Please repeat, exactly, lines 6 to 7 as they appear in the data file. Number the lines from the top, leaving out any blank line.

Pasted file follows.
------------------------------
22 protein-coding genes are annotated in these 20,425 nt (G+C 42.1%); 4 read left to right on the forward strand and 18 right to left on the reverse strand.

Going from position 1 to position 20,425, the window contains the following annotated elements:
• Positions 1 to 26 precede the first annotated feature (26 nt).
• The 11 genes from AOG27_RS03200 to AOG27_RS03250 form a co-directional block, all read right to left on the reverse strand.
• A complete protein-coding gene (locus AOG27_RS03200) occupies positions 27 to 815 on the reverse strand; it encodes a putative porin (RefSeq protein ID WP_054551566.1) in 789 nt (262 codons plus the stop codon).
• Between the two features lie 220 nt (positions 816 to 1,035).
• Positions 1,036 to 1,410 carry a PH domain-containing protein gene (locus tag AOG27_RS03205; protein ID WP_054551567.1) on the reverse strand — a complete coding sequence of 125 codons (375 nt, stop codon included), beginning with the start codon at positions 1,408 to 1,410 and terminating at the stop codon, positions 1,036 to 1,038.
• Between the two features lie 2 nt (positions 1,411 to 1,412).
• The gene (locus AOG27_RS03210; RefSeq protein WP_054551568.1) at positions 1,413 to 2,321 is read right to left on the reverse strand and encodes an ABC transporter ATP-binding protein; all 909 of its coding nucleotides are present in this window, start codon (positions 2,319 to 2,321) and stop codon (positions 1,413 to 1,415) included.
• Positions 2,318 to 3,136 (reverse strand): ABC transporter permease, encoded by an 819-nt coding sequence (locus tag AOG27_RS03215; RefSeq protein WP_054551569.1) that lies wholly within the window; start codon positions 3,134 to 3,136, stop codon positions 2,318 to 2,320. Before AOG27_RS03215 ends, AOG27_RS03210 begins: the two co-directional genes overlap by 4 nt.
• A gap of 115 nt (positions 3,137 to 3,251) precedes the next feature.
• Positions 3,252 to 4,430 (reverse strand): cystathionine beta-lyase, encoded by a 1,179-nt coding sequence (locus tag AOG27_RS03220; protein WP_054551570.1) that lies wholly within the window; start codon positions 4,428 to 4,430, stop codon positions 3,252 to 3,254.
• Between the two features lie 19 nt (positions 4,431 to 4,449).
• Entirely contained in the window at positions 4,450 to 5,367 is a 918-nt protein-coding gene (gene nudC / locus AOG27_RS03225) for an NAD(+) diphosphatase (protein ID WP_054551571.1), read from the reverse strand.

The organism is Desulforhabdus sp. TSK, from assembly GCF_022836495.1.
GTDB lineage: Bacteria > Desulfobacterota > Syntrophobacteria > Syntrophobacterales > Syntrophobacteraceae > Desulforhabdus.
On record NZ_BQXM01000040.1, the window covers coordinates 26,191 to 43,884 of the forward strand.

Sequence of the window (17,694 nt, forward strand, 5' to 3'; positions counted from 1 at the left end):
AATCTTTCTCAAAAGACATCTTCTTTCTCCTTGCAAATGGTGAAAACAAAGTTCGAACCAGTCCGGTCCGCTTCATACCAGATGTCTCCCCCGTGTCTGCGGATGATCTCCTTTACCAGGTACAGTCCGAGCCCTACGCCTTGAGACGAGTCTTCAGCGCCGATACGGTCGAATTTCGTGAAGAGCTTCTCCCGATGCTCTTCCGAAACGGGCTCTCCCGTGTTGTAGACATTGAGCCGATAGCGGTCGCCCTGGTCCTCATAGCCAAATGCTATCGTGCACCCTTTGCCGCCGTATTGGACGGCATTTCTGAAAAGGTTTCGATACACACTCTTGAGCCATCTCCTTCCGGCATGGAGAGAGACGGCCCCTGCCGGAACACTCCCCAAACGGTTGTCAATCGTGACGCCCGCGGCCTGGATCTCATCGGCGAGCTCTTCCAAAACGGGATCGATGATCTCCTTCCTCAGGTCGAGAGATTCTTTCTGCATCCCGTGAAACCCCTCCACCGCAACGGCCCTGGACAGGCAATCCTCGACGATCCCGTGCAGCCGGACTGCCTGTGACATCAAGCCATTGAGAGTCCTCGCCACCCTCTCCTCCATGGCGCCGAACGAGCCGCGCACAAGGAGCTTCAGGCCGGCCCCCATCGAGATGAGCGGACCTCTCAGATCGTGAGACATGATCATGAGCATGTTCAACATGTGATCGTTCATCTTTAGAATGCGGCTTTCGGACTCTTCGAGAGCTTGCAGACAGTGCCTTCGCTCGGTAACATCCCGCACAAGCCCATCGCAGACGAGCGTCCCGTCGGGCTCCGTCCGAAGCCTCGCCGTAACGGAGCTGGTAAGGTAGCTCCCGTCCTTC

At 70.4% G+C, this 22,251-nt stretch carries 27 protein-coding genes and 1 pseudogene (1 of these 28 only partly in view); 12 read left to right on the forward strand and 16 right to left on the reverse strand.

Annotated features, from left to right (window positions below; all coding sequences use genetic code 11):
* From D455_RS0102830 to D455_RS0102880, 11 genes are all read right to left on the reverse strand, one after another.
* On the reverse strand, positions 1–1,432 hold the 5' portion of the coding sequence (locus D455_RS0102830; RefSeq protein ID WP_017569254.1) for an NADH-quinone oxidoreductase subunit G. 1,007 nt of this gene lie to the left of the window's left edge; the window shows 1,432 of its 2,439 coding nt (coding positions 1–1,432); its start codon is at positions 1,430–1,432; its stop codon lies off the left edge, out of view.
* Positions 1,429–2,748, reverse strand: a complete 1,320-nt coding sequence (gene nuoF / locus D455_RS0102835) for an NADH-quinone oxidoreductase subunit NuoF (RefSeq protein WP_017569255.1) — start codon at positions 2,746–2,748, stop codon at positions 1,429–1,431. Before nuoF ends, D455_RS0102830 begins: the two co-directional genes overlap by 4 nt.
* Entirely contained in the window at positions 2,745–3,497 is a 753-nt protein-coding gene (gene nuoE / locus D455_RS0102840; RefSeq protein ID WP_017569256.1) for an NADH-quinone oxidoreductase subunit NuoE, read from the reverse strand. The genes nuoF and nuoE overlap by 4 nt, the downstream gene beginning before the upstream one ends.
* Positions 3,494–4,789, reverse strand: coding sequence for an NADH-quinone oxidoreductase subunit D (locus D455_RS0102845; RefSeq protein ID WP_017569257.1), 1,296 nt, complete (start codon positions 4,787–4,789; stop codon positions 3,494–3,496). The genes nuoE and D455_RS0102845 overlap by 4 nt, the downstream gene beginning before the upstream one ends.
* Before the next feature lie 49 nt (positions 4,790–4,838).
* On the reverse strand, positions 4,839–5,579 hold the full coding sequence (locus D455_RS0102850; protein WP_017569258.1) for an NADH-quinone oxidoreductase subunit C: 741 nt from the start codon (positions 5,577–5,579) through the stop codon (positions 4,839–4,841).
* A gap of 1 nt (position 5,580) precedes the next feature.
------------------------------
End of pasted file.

• Between the two features lie 220 nt (positions 816 to 1,035).
• Positions 1,036 to 1,410 carry a PH domain-containing protein gene (locus tag AOG27_RS03205; protein ID WP_054551567.1) on the reverse strand — a complete coding sequence of 125 codons (375 nt, stop codon included), beginning with the start codon at positions 1,408 to 1,410 and terminating at the stop codon, positions 1,036 to 1,038.